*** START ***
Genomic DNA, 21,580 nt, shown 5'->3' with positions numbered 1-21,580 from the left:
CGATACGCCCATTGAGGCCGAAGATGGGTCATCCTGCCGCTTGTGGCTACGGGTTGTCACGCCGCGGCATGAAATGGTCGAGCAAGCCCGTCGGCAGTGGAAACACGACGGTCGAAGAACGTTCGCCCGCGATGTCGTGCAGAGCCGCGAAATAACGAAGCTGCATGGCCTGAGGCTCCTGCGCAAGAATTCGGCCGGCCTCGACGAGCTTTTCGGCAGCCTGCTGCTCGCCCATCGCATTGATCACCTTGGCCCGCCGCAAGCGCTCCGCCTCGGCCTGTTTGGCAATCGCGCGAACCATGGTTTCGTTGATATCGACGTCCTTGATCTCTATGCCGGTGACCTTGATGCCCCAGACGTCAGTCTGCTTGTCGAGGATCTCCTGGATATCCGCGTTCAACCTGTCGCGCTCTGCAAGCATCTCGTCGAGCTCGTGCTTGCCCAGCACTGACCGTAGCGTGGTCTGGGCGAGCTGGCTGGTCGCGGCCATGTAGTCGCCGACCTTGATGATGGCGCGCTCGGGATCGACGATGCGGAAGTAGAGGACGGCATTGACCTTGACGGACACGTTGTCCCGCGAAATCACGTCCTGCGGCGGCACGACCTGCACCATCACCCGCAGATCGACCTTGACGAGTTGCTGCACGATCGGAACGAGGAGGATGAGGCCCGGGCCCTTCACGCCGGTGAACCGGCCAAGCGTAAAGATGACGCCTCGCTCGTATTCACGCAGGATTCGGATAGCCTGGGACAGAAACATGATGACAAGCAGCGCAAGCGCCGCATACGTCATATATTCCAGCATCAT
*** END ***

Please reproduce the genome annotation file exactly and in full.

Genomic DNA, 21,580 nt, shown 5'->3' with positions numbered 1-21,580 from the left:
CGATACGCCCATTGAGGCCGAAGATGGGTCATCCTGCCGCTTGTGGCTACGGGTTGTCACGCCGCGGCATGAAATGGTCGAGCAAGCCCGTCGGCAGTGGAAACACGACGGTCGAAGAACGTTCGCCCGCGATGTCGTGCAGAGCCGCGAAATAACGAAGCTGCATGGCCTGAGGCTCCTGCGCAAGAATTCGGCCGGCCTCGACGAGCTTTTCGGCAGCCTGCTGCTCGCCCATCGCATTGATCACCTTGGCCCGCCGCAAGCGCTCCGCCTCGGCCTGTTTGGCAATCGCGCGAACCATGGTTTCGTTGATATCGACGTCCTTGATCTCTATGCCGGTGACCTTGATGCCCCAGACGTCAGTCTGCTTGTCGAGGATCTCCTGGATATCCGCGTTCAACCTGTCGCGCTCTGCAAGCATCTCGTCGAGCTCGTGCTTGCCCAGCACTGACCGTAGCGTGGTCTGGGCGAGCTGGCTGGTCGCGGCCATGTAGTCGCCGACCTTGATGATGGCGCGCTCGGGATCGACGATGCGGAAGTAGAGGACGGCATTGACCTTGACGGACACGTTGTCCCGCGAAATCACGTCCTGCGGCGGCACGACCTGCACCATCACCCGCAGATCGACCTTGACGAGTTGCTGCACGATCGGAACGAGGAGGATGAGGCCCGGGCCCTTCACGCCGGTGAACCGGCCAAGCGTAAAGATGACGCCTCGCTCGTATTCACGCAGGATTCGGATAGCCTGGGACAGAAACATGATGACAAGCAGCGCAAGCGCCGCATACGTCATATATTCCAGCATCAT